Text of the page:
Every time you use wi-fi, bluetooth, a cordless phone (including mobiles), GPS or anything with an RFID tag, you’re using a technology called spread spectrum radio. The first version of spread spectrum was invented during World War II as a method for controlling torpedos using rapidly changing radio frequency to control their direction in a way that couldn’t be jammed. It was invented by the composer George Antheil and the actor Hedy Lamarr.
That’s Hedy Lamarr:
not Hedley Lamarr:
The story of the invention is told by Richard Rhodes in Hedy’s Folly: The Life and Breakthrough Inventions of Hedy Lamarr, the Most Beautiful Woman in the World, which is well worth the read.
The story includes several important innovation lessons, including:
- Connecting ideas is the fundamental creative act of innovation: Rhodes interviewed Neno Amarena an engineer that discussed Lamarr’s inventive work with her in later years:
“More often than not,” he told me, “the inventive process follows a cascade of ideas and thoughts interconnected from previous concepts that for the most part lie separate, unconnected and unrelated. It takes a clear state of mind, which is usually someone thinking ‘outside the box,’ to suddenly or serendipitously see the connected between the unrelated concepts and put it all together to create something new.” In that regard, the process of invention is no different from the creative process in other fields. Scientific discovery proceeds the same way. So do painting and sculpture. So does creative writing. The results are different, because each process operates on different realities and by different rules.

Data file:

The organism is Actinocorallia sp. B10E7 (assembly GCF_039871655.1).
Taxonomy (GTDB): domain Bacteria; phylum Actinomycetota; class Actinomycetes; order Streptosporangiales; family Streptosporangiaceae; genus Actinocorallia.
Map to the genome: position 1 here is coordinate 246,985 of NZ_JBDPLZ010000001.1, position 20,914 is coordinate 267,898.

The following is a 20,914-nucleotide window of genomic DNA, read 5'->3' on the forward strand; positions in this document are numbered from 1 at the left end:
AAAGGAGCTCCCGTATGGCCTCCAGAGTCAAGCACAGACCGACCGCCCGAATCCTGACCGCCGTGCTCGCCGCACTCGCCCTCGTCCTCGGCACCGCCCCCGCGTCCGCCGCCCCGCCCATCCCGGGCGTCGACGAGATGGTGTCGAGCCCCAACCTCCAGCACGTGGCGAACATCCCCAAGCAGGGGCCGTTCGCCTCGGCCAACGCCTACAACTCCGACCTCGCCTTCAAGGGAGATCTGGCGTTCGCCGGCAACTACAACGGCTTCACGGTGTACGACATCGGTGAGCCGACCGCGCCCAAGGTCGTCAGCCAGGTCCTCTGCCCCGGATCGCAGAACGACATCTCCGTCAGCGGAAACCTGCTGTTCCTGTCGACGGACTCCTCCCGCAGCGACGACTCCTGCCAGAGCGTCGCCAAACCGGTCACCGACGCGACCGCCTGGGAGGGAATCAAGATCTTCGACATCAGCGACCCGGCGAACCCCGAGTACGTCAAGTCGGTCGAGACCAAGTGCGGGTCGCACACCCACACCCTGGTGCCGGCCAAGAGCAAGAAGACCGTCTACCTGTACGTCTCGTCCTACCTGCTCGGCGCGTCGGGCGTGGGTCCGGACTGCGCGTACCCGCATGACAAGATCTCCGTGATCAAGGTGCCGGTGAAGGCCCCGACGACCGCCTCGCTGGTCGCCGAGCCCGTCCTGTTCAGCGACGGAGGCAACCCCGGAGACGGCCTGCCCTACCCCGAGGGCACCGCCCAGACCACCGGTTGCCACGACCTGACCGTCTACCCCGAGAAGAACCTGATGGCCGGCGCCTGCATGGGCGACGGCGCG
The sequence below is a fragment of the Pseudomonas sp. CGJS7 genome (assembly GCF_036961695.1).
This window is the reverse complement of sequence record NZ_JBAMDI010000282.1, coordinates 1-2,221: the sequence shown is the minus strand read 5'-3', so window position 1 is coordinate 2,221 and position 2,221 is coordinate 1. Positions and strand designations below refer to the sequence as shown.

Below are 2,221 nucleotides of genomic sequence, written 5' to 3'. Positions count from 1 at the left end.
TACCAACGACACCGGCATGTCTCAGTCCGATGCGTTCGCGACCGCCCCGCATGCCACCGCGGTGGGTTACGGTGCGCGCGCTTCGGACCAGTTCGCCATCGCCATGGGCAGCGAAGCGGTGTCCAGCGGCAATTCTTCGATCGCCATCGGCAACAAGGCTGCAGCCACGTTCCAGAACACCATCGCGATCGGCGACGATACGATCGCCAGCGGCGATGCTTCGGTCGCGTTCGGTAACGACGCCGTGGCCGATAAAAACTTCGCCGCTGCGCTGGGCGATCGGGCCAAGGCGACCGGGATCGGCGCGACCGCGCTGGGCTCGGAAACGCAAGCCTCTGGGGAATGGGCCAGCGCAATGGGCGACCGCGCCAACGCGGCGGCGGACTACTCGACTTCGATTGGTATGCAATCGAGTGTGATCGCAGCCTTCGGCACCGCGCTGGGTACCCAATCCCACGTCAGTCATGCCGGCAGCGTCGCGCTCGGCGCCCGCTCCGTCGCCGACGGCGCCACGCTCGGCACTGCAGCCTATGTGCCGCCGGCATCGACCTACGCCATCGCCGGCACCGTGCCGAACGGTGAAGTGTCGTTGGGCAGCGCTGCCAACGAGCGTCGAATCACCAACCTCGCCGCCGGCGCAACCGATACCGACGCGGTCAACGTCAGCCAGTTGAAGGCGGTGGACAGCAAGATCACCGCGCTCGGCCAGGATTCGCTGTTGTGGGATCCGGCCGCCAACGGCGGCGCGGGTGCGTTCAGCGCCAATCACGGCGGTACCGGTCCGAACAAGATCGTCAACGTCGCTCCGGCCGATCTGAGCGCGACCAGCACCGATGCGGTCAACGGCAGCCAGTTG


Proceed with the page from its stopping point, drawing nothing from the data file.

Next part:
That’s just a beautiful passage, which captures things perfectly.
- Innovation is a process: coming up with a great idea isn’t enough to innovate. You also have to select which ideas to pursue, you have to make them work, and you have to get them to spread. Lamarr and Antheil did all of the first three things brilliantly, but they fell over on the last bit. They figured out how to make spread spectrum work through frequency hopping, and were granted a patent for that. However, they couldn’t get the US Navy to adopt their idea. The donated the patent to the Navy, where it sat for about 20 years. It wasn’t until the 1980s that people started to realise what Lamarr and Antheil had accomplished. Which leads to the third point –
- Ideas spread slowly: and they can be ahead of their time. We like to think that the value of an idea is self-evident. This often isn’t true, and even when it is, that doesn’t mean that people will adopt it. In addition, you can be ahead of your time technologically. According to Rhodes, that seemed to be the case here:
“Lamarr and Antheil,” Price writes, “seem… to have been more than a score of years ahead of their time, considering that [frequency hopping] evidently was not used operationally against intentional jamming until .”
You have to fight to get your ideas to spread, and this is a crucial part of the innovation process.
There’s also one last point that is easy to overlook: Lamarr and Antheil invented this breakthrough technology in their spare time. She was busy becoming a movie star, and he was writing symphonies while they worked out how to turn frequency hopping into a functional idea. A frequent excuse for not innovating is “I don’t have enough time.” But you do. Find the time, and use it.